This is the main format of a standard wrestling match. The face starts out strong but is quickly taken over by the heel, is beaten up and worn down to when the crowd is sure they're done...until they manage to come back and pull off the win.
Trish Stratus embodied this trope as she was hired by WWE with no wrestling ability and appalling mic skills. Over the years she trained and became one of the most accomplished and talented wrestlers in the company. She was rewarded with a retirement match in her hometown of Toronto against long time rival Lita with the Women's title on the line. She ended the match by making Lita tap out to the Sharpshooter and was given a standing ovation from the crowd as well as the staff at ringside.
Jeff Hardy also embodied this trope during the second half of 2008. He fought countless times for the WWE title against Triple H; he always came close to beating him, but was never able to. In a promo, Triple H even tried to undermine Hardy's self-esteem by claiming that he'd never win a world title, and that they're in different leagues. To add insult to the injury, Edge took Hardy's place at Survivor Series, winning the WWE championship. However, at the next PPV, Armaggedon, Jeff Hardy defeated both Edge and Triple H in a Triple Threat Match to become WWE champion for the first and, so far, only time.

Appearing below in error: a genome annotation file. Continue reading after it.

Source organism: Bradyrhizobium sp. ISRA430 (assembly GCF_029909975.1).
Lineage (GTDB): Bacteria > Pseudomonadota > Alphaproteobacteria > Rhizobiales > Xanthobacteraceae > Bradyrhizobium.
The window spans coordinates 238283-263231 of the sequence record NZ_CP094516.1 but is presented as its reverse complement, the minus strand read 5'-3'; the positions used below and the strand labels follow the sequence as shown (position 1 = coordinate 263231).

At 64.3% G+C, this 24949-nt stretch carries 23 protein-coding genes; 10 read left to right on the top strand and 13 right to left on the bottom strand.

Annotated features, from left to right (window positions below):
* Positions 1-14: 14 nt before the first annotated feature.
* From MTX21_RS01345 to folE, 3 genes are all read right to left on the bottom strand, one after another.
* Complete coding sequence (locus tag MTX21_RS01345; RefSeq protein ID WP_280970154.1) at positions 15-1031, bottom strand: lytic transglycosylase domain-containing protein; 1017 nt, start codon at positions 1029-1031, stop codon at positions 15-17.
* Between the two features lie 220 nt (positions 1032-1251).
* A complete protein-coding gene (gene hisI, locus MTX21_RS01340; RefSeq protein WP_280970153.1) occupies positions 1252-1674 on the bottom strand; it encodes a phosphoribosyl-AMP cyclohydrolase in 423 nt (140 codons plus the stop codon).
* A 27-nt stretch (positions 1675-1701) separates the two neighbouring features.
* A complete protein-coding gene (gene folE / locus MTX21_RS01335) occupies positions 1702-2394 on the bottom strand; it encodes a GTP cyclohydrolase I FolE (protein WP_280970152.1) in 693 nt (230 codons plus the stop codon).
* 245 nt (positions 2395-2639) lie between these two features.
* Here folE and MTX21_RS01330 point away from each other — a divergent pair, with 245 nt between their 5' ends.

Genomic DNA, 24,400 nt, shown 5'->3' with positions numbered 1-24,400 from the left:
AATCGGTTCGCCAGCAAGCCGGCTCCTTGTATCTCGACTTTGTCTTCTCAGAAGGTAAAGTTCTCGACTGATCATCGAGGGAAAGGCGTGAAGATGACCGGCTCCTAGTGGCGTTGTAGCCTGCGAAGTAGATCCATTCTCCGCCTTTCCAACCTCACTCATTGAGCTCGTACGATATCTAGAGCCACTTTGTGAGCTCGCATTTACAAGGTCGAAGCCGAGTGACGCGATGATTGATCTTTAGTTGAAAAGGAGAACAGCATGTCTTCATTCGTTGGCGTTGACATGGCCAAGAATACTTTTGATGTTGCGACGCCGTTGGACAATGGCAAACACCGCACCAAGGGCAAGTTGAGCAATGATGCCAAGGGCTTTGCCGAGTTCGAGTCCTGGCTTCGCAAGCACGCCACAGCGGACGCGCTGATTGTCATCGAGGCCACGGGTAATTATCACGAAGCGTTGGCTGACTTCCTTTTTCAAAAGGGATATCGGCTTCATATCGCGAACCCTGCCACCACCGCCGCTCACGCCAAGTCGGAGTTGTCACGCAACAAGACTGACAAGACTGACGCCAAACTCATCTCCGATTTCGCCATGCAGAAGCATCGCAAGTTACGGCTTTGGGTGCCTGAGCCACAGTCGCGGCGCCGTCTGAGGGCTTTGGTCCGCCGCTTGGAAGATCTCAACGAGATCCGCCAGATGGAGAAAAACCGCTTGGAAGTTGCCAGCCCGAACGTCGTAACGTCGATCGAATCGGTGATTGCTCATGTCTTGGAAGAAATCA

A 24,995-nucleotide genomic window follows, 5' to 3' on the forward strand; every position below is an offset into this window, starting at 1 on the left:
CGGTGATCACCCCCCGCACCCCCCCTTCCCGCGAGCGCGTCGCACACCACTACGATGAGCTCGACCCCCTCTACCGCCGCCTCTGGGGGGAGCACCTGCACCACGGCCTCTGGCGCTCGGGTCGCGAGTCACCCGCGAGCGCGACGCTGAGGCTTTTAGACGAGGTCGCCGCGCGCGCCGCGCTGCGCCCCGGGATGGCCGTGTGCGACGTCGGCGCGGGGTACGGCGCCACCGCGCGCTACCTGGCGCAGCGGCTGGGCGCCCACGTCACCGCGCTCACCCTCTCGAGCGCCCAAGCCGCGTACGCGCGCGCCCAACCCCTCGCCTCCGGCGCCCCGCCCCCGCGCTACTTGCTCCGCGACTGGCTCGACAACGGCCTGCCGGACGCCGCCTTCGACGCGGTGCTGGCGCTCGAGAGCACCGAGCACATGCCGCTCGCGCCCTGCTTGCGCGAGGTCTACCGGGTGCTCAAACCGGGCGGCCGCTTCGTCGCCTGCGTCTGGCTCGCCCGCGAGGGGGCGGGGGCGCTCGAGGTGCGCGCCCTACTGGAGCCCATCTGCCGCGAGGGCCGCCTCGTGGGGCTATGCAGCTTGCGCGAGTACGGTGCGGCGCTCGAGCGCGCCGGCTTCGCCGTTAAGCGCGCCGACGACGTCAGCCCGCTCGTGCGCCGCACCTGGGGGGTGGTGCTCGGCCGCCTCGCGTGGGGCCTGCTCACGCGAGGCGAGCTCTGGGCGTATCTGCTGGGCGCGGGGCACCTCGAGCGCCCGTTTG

This happened to, believe it or not, Zack Ryder. He started off 2011 as just a perennial lower card jobber, but quickly gained popularity through his Z! True Long Island Story web show. As the year progressed, he started to pick up steam and became a contender for the United States Championship, even gaining the support of John Cenanote Cena ultimately sacrificed a WWE Championship shot at WWE TLC to give Ryder a well-deserved US Title match.. The culmination came at Tables, Ladders, and Chairs, when Ryder defeated Dolph Ziggler (the current US Champion) to finally capture his first singles title in WWE. Not bad for an Internet sensation.